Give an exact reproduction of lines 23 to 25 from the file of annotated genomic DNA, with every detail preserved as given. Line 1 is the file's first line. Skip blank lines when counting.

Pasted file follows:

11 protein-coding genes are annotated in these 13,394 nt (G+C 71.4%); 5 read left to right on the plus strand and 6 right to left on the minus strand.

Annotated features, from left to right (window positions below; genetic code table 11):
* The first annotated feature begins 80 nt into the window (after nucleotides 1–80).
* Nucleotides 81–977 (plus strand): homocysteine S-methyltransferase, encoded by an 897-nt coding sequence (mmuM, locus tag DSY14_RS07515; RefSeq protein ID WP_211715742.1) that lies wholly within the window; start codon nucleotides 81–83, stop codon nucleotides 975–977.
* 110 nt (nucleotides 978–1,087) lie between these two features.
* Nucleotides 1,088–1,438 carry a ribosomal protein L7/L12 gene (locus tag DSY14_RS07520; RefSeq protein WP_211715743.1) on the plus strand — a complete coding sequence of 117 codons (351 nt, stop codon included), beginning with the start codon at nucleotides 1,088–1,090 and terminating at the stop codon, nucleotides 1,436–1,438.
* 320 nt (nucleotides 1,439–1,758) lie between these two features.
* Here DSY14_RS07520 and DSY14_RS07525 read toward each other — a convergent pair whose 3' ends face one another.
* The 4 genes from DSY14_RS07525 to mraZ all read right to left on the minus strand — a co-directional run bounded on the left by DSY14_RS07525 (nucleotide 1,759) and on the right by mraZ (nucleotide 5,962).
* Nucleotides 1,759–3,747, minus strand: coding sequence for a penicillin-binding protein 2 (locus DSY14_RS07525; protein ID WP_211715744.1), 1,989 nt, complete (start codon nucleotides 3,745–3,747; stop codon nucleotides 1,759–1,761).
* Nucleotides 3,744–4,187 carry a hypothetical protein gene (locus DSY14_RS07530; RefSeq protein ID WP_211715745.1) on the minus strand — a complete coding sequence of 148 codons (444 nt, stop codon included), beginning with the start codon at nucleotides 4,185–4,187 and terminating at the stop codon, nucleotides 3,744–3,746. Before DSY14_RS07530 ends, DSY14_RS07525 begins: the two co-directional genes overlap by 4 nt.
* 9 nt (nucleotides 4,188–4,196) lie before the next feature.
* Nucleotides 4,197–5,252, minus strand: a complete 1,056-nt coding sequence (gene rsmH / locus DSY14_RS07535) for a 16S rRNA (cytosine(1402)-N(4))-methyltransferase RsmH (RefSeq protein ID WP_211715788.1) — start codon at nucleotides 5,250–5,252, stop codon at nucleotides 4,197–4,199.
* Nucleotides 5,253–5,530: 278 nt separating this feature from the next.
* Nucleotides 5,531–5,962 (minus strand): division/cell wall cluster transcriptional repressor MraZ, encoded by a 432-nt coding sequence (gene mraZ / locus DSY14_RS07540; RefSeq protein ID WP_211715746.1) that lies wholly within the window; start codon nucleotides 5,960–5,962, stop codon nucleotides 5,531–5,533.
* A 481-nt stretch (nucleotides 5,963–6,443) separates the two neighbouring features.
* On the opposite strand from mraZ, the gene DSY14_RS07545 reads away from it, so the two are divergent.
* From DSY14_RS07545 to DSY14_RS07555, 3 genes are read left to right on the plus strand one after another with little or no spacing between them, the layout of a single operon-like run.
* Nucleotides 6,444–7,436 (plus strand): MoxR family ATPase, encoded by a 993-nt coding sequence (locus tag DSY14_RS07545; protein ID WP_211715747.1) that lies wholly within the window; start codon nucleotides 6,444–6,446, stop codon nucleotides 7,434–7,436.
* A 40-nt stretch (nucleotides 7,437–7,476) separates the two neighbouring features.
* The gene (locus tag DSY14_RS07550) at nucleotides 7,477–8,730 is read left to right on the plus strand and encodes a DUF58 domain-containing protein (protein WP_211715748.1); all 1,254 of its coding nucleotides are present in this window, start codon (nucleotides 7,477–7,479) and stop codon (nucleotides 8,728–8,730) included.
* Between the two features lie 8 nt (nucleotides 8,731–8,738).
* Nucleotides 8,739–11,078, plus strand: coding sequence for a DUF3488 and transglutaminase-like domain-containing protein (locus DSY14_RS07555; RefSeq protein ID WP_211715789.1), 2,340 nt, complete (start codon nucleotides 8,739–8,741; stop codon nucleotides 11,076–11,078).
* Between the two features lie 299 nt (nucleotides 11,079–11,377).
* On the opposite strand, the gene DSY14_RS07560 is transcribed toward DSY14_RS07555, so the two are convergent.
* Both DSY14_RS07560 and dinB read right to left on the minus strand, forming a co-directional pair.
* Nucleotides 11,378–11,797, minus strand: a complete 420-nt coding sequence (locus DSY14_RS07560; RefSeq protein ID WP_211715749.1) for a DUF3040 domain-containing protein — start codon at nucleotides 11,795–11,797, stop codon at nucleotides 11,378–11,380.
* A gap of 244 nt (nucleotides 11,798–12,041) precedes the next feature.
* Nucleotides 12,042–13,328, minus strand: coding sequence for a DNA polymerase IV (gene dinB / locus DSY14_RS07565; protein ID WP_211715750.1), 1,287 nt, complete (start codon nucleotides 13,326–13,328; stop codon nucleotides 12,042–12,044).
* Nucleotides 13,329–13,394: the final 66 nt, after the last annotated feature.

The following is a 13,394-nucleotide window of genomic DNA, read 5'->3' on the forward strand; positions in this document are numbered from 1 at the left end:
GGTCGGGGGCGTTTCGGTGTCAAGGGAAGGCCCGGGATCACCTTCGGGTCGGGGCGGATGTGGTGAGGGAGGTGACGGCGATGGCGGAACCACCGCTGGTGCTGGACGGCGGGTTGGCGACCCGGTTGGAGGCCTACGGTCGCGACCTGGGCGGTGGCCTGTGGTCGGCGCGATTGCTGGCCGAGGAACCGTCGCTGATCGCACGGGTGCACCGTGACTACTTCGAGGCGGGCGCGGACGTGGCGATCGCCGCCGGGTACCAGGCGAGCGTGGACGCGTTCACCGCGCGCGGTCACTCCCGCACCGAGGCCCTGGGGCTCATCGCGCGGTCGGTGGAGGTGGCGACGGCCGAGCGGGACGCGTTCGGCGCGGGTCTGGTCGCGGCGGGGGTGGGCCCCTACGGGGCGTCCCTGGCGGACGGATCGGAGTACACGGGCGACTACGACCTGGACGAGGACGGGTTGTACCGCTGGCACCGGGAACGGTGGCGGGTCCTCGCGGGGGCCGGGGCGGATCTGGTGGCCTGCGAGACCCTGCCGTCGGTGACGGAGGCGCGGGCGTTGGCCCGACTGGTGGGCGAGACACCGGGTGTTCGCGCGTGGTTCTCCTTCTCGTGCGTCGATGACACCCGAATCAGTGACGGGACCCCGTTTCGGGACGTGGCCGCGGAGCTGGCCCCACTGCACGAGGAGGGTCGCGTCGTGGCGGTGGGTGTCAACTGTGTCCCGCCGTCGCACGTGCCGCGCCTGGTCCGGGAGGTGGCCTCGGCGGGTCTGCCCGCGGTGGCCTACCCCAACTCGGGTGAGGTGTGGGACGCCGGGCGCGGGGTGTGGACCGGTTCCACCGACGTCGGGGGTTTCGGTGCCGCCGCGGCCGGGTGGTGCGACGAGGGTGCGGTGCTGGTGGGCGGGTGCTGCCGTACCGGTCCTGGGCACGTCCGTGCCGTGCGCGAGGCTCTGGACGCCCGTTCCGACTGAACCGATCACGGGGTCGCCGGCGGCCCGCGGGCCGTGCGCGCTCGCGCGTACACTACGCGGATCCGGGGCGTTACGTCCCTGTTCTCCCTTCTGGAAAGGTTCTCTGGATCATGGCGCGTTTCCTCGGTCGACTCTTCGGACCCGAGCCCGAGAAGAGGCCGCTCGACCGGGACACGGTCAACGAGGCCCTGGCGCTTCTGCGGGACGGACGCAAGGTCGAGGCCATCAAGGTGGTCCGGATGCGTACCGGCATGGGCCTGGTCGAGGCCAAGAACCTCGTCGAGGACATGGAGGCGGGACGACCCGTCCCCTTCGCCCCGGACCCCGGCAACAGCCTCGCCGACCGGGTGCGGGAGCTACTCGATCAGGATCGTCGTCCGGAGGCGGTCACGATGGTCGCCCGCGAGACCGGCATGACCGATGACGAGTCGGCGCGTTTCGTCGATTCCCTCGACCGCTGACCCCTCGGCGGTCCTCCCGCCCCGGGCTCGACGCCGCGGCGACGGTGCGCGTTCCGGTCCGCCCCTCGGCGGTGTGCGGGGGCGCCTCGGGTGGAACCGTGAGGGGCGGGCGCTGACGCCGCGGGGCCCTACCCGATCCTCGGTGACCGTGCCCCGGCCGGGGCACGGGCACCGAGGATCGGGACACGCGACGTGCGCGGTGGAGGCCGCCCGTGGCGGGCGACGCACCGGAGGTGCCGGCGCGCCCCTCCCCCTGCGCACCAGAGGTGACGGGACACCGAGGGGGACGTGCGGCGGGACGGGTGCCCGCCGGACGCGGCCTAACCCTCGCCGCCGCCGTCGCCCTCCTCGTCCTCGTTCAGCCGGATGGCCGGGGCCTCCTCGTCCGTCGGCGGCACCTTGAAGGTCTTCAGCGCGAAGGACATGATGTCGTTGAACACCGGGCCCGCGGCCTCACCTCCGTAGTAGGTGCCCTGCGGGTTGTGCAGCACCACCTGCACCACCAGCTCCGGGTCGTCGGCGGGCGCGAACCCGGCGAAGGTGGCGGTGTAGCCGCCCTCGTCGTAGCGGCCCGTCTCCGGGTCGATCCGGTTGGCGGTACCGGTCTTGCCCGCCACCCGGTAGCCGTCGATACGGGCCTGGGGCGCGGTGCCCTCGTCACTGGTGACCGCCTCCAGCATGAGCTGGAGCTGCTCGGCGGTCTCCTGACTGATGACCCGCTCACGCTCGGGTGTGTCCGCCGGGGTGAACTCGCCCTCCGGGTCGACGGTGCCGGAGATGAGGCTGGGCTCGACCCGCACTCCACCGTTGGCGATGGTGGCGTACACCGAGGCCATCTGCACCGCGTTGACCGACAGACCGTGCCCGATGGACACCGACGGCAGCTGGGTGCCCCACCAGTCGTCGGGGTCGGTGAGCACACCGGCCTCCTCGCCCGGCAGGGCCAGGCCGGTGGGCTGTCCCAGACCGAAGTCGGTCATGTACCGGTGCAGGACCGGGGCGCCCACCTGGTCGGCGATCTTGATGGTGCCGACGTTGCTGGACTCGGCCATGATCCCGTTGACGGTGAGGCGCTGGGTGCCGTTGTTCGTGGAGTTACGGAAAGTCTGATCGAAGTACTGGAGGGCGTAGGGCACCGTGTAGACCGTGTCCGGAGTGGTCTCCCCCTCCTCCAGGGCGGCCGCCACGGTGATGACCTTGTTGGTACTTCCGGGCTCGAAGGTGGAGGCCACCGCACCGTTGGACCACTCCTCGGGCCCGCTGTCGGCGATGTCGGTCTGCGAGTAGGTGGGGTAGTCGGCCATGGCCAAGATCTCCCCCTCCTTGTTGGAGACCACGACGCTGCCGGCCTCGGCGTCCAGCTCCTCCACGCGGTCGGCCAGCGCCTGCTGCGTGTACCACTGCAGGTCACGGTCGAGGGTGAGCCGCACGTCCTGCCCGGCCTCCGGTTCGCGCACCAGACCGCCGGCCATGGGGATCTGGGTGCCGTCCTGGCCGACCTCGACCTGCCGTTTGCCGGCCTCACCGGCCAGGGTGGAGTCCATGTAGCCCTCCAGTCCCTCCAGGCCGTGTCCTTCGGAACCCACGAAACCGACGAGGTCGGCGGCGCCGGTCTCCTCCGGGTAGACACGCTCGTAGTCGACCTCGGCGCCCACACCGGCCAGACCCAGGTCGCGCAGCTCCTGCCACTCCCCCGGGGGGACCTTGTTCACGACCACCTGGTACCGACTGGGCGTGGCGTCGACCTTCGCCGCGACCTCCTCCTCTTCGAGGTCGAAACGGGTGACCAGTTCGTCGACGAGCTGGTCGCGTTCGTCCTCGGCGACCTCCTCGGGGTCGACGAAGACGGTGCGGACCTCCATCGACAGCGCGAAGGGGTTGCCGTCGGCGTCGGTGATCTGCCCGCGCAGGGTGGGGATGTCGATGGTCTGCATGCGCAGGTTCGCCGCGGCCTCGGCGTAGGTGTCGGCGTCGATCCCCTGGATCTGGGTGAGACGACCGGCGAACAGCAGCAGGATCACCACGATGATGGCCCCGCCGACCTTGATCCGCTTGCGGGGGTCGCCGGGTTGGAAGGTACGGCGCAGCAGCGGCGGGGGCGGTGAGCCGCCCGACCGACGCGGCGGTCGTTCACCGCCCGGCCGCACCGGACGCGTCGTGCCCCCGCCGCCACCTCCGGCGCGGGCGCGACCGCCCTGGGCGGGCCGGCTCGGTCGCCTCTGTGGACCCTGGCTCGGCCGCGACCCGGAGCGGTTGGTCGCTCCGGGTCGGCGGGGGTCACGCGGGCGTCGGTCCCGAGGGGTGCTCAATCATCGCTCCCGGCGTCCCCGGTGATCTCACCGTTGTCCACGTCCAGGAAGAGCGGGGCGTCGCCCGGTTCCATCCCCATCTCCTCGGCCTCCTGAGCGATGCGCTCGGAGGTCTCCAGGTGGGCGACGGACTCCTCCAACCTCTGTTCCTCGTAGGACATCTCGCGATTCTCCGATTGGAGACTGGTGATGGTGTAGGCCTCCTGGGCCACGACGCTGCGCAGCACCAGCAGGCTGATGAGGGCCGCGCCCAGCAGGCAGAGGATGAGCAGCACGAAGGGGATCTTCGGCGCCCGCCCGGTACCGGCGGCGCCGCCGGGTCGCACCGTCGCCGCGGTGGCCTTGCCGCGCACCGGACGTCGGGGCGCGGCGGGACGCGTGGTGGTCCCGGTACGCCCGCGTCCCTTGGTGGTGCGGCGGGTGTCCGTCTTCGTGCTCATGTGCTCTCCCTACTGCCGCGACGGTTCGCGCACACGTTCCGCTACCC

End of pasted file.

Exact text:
* Nucleotides 8,739–11,078, plus strand: coding sequence for a DUF3488 and transglutaminase-like domain-containing protein (locus DSY14_RS07555; RefSeq protein ID WP_211715789.1), 2,340 nt, complete (start codon nucleotides 8,739–8,741; stop codon nucleotides 11,076–11,078).
* Between the two features lie 299 nt (nucleotides 11,079–11,377).
* On the opposite strand, the gene DSY14_RS07560 is transcribed toward DSY14_RS07555, so the two are convergent.